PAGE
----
TORONTO (May 16) — This is going in capital letters so Leafs Nation can save it and possibly throw it back at me. Even if that won’t happen, because… THE MAPLE LEAFS WILL NEVER PLAY FOR, LET ALONE WIN, THE STANLEY CUP WITH AUSTON MATTHEWS AS THEIR LINCHPIN. It matters not who owns the team; who presides over the team; who manages or coaches the team. Matthews scores lots of pretty goals in the regular season but does not possess the subliminal drive and determination to elevate performance when it matters. And, we’re not talking small sample size here. This has been unwaveringly persistent over the span of seven years. Were it merely a fluke, we’d have a different result by now. Instead, the springtime is Groundhog Day for No. 34.
This stance is primarily unpopular for two reasons: a) the fans are in love with Matthews for his regular–season exploits and his garnering of the Hart Trophy last season. And, b) the media is spellbound because virtually all current reporters, columnists and television pundits are also fans and cheerleaders. It is mind boggling how a veteran scribe can write, in Canada’s largest newspaper, there is absolutely no decision to be made on Matthews. He needs to be locked up to the longest extension possible at the earliest available opportunity. And, as one of the sport’s few truly earth–titling centres and its most gifted goal–scorer when at his peak, Matthews holds the key to the Leafs’ window of contention. Any credible discussion about shaking up the team’s core — a path the front office must aggressively explore this off-season — doesn’t include even an iota of consideration when it comes to No. 34. You’ll notice the word “playoffs” was conveniently excluded in both proclamations by double–dipper Chris Johnston, who has never written, or uttered on Leafs–owned TSN, a truly critical word about the club and its supposedly irreplaceable component. Neither is Chris alone. Not a single voice in any local newspaper, or on either of the Leafs–controlled all–sports networks, would even dream of minimizing Auston the Great. Possibly because Matthews looks after that, himself, every year in the Stanley Cup tournament. Like clockwork. All I know is the Leafs have rarely, if ever, had a superstar forward that fades so conspicuously when the chips are on the table.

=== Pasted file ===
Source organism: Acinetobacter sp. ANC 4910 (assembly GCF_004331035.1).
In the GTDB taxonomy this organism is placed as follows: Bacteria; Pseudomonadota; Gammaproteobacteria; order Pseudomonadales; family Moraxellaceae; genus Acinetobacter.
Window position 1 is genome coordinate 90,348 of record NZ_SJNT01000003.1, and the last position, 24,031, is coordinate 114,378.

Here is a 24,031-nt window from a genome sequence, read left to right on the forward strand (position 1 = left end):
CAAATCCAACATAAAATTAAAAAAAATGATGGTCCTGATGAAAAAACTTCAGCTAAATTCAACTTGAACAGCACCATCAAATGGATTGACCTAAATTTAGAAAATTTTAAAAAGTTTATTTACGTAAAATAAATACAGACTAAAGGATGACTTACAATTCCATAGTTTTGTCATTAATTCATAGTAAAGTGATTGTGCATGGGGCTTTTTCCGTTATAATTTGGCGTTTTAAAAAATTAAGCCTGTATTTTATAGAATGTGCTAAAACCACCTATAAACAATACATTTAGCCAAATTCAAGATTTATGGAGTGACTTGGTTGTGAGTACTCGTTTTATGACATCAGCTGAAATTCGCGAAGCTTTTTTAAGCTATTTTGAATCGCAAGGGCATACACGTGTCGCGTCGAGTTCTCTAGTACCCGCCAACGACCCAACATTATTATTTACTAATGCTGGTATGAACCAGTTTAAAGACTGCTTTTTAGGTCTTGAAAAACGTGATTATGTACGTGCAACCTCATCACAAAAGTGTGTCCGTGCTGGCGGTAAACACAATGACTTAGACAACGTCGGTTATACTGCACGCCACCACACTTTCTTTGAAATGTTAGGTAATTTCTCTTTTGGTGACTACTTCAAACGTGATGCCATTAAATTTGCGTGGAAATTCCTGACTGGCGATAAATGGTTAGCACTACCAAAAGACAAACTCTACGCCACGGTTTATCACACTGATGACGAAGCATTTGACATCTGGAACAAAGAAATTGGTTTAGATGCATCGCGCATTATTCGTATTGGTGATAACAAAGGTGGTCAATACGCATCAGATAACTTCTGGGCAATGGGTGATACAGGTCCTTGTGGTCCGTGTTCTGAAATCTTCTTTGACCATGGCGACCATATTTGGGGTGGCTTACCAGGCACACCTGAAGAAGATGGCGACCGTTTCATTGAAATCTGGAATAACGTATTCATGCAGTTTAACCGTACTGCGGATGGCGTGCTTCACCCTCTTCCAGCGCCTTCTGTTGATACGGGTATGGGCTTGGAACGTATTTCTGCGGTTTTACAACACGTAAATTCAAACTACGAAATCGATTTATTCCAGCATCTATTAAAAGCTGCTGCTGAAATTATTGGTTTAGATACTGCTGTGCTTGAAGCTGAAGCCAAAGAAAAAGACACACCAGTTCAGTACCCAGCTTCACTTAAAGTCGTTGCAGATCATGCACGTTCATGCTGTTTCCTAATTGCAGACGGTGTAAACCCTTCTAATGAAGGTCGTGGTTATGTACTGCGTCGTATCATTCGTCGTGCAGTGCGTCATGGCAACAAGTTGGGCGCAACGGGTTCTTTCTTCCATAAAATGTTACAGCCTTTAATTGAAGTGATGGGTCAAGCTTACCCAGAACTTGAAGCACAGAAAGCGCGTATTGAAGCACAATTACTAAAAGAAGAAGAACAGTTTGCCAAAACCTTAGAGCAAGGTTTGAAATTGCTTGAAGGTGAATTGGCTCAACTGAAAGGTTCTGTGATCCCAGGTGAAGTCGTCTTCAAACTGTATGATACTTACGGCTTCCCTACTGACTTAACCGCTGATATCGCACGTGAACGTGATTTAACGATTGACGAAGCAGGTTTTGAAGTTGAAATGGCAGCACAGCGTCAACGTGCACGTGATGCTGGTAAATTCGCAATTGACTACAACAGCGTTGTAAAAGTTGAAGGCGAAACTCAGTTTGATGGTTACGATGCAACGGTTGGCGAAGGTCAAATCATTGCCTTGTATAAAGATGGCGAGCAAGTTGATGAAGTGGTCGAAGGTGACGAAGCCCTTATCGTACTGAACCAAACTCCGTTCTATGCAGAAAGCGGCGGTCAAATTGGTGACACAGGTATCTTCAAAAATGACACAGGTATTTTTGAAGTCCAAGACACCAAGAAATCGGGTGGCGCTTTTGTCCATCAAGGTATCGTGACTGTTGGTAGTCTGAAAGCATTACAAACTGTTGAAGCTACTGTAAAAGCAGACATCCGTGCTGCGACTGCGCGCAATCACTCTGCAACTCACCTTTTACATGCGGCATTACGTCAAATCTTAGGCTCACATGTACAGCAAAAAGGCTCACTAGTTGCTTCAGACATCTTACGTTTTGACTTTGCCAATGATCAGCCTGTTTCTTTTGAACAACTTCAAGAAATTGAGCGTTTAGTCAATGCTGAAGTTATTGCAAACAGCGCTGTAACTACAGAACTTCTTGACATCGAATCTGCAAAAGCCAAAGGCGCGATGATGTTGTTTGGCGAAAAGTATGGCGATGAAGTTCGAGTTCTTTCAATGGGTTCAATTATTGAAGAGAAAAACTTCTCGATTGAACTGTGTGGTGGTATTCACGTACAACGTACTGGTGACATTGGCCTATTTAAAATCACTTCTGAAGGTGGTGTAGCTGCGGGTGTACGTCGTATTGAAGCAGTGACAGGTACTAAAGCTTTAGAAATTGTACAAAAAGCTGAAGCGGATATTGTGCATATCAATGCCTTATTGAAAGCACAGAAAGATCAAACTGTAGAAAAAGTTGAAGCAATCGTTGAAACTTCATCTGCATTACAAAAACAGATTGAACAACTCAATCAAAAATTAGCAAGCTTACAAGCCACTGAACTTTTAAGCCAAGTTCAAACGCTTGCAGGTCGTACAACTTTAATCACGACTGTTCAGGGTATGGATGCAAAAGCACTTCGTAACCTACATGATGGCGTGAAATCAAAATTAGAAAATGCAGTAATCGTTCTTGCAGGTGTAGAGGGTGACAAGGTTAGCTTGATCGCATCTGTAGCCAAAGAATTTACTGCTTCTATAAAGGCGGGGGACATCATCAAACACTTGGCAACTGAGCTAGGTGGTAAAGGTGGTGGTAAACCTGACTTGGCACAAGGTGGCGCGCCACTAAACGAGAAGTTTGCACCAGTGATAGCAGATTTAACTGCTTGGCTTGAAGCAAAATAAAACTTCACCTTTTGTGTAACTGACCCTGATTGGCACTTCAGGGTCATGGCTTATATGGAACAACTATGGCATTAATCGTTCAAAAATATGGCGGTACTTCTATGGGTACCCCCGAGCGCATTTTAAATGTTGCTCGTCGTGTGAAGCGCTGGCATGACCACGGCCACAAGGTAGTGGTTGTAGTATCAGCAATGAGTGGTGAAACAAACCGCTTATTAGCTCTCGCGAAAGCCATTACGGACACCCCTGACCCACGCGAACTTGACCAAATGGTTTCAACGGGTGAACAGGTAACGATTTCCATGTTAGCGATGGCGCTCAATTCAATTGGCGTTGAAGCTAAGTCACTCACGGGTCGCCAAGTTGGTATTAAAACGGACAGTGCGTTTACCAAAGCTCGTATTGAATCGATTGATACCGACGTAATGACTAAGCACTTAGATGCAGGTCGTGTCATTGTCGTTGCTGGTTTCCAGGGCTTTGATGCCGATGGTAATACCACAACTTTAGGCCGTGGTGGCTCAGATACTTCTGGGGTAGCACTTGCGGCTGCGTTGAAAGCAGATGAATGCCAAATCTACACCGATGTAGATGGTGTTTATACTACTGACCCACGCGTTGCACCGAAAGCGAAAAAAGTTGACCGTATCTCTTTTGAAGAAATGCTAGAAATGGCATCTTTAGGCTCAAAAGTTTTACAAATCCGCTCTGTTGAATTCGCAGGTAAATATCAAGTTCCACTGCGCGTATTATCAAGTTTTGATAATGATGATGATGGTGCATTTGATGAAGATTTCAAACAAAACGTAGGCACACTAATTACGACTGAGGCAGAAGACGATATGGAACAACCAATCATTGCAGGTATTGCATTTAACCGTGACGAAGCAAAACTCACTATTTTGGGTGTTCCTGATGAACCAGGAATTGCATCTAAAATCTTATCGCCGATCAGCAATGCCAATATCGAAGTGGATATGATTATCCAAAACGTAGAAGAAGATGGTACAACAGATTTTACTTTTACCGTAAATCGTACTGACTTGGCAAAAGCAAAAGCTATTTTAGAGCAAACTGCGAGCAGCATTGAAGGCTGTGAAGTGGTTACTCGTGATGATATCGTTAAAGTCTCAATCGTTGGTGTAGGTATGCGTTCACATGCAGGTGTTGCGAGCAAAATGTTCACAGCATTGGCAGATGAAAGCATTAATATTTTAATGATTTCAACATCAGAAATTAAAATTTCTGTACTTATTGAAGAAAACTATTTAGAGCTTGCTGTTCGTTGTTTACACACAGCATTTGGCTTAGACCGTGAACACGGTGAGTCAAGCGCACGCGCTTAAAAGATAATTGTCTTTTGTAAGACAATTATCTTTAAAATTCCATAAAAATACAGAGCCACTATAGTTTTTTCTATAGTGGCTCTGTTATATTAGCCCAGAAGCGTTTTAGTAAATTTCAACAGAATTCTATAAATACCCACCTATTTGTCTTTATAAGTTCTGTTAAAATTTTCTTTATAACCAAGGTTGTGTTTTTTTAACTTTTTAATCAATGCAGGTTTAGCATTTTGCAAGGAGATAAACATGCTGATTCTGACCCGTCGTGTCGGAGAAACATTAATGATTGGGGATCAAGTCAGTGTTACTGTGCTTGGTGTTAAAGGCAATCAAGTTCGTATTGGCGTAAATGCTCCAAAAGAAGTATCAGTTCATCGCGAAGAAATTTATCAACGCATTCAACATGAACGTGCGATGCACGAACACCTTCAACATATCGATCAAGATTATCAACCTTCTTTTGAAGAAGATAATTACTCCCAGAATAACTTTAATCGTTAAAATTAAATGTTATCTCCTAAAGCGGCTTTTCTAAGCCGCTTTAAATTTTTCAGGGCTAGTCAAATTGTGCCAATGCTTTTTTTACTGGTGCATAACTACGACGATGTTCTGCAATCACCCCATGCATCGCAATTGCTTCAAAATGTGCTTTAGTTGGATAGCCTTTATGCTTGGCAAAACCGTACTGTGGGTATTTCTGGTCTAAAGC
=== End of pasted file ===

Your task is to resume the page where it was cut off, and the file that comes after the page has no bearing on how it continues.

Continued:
So, there is no hesitation, from this corner, in offering the ALL CAPITALS pronouncement, above.
Compounding the issue, beyond measure, is that Matthews effectively becomes general manager of the Leafs on July 1. The club not only overpaid him in his first professional contract ($11.6 million salary) but tossed in the keys to the empire with a no–movement clause in the last season of a five–year pact. Once Canada Day arrives, Auston has the GM–in–name (be it Kyle Dubas or someone else) on puppet strings. He decides whether to sign an extension with the team. He dictates term and compensation. Or, he walks for no return a year from now.
No functional hockey team surrenders full control to an athlete devoid of a playoff résumé. The Maple Leafs, half–a–decade ago, gambled that Matthews would lead a string of Stanley Cup challenges. Instead, No. 34 has only once come to within 11 victories of a title (this spring). So, the Leafs have two choices: trade Matthews before July 1… or plan to snivel in his wake. Why any team would offer a perennial playoff flop $14 million a season over the bulk of a decade — or possibly cede to his demand of a shorter “bridge” contract with more movement restriction — boggles the mind. Here in the Big Smoke, however, it’s all about numbers between October and April. This market has no connection to a team that survives late into the spring. Management comports itself accordingly.
Equally confounding to the concept the Maple Leafs must retain Matthews is the notion of trading Mitch Marner.
In more than half–a–century watching the Blue and White, only Borje Salming and Doug Gilmour approached Marner in skill and playmaking acumen. Mitchell’s Stanley Cup numbers are also marginal, primarily because the vaunted pivot on the club’s No. 1 forward unit can’t put the puck in the ocean. Tying your can to Auston Matthews in the spring is unhealthy for any line–mate, particularly one given to feeding the puck. Salming had Darryl Sittler and Lanny McDonald. Gilmour had Dave Andreychuk and Wendel Clark. All of whom scored monster goals in the Stanley Cup tournament. Does anyone honestly believe Marner would struggle for points with such noted playoff marksmen as Connor McDavid, Leon Draisaitl, Nathan MacKinnon, Nikita Kucherov, Brayden Point, Brad Marchand or ageless Joe Pavelski (24 goals and counting in the past three playoff years)? Unloading Marner in favor of Matthews would be the biggest Leafs mistake since trading McDonald to the Colorado Rockies (coached by Donald S. Cherry) in December 1979 — a move that triggered the worst decade in franchise history.
Marner shows that he has a pulse. He looks and sounds pissed off when the team fails.
Surround him with a different playoff dynamic and see what happens.
You can put that in CAPITAL LETTERS as well.